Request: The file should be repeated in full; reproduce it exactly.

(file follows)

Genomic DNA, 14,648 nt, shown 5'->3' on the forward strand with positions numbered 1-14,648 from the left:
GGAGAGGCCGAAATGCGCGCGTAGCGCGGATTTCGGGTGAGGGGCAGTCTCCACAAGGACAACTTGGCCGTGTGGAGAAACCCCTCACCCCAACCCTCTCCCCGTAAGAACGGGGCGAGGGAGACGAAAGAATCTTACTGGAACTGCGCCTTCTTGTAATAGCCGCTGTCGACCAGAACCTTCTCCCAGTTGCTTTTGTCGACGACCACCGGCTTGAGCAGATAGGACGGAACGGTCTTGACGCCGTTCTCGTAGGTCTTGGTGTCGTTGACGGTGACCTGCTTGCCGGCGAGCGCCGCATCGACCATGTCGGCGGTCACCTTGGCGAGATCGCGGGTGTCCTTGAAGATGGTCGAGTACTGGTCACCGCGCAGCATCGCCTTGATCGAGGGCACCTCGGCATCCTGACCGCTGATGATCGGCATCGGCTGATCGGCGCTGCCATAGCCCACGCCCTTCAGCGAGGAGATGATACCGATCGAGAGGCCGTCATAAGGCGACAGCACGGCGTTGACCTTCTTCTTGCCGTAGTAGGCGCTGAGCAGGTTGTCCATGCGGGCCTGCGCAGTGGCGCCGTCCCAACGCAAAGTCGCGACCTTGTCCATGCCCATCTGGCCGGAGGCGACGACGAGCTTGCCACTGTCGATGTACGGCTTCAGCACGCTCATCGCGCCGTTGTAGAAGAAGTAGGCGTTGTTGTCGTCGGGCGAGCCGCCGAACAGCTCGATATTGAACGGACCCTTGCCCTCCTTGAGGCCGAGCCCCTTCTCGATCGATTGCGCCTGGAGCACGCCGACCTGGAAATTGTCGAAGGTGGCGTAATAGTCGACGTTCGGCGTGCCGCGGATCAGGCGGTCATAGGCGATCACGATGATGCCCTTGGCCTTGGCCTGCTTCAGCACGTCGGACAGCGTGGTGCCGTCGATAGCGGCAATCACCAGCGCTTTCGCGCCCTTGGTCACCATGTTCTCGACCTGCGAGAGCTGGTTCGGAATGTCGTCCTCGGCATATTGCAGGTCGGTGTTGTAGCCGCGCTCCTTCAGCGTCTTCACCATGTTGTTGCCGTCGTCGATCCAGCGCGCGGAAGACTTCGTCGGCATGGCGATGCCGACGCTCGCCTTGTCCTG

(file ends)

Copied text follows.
Genomic DNA, 14,648 nt, shown 5'->3' on the forward strand with positions numbered 1-14,648 from the left:
GGAGAGGCCGAAATGCGCGCGTAGCGCGGATTTCGGGTGAGGGGCAGTCTCCACAAGGACAACTTGGCCGTGTGGAGAAACCCCTCACCCCAACCCTCTCCCCGTAAGAACGGGGCGAGGGAGACGAAAGAATCTTACTGGAACTGCGCCTTCTTGTAATAGCCGCTGTCGACCAGAACCTTCTCCCAGTTGCTTTTGTCGACGACCACCGGCTTGAGCAGATAGGACGGAACGGTCTTGACGCCGTTCTCGTAGGTCTTGGTGTCGTTGACGGTGACCTGCTTGCCGGCGAGCGCCGCATCGACCATGTCGGCGGTCACCTTGGCGAGATCGCGGGTGTCCTTGAAGATGGTCGAGTACTGGTCACCGCGCAGCATCGCCTTGATCGAGGGCACCTCGGCATCCTGACCGCTGATGATCGGCATCGGCTGATCGGCGCTGCCATAGCCCACGCCCTTCAGCGAGGAGATGATACCGATCGAGAGGCCGTCATAAGGCGACAGCACGGCGTTGACCTTCTTCTTGCCGTAGTAGGCGCTGAGCAGGTTGTCCATGCGGGCCTGCGCAGTGGCGCCGTCCCAACGCAAAGTCGCGACCTTGTCCATGCCCATCTGGCCGGAGGCGACGACGAGCTTGCCACTGTCGATGTACGGCTTCAGCACGCTCATCGCGCCGTTGTAGAAGAAGTAGGCGTTGTTGTCGTCGGGCGAGCCGCCGAACAGCTCGATATTGAACGGACCCTTGCCCTCCTTGAGGCCGAGCCCCTTCTCGATCGATTGCGCCTGGAGCACGCCGACCTGGAAATTGTCGAAGGTGGCGTAATAGTCGACGTTCGGCGTGCCGCGGATCAGGCGGTCATAGGCGATCACGATGATGCCCTTGGCCTTGGCCTGCTTCAGCACGTCGGACAGCGTGGTGCCGTCGATAGCGGCAATCACCAGCGCTTTCGCGCCCTTGGTCACCATGTTCTCGACCTGCGAGAGCTGGTTCGGAATGTCGTCCTCGGCATATTGCAGGTCGGTGTTGTAGCCGCGCTCCTTCAGCGTCTTCACCATGTTGTTGCCGTCGTCGATCCAGCGCGCGGAAGACTTCGTCGGCATGGCGATGCCGACGCTCGCCTTGTCCTG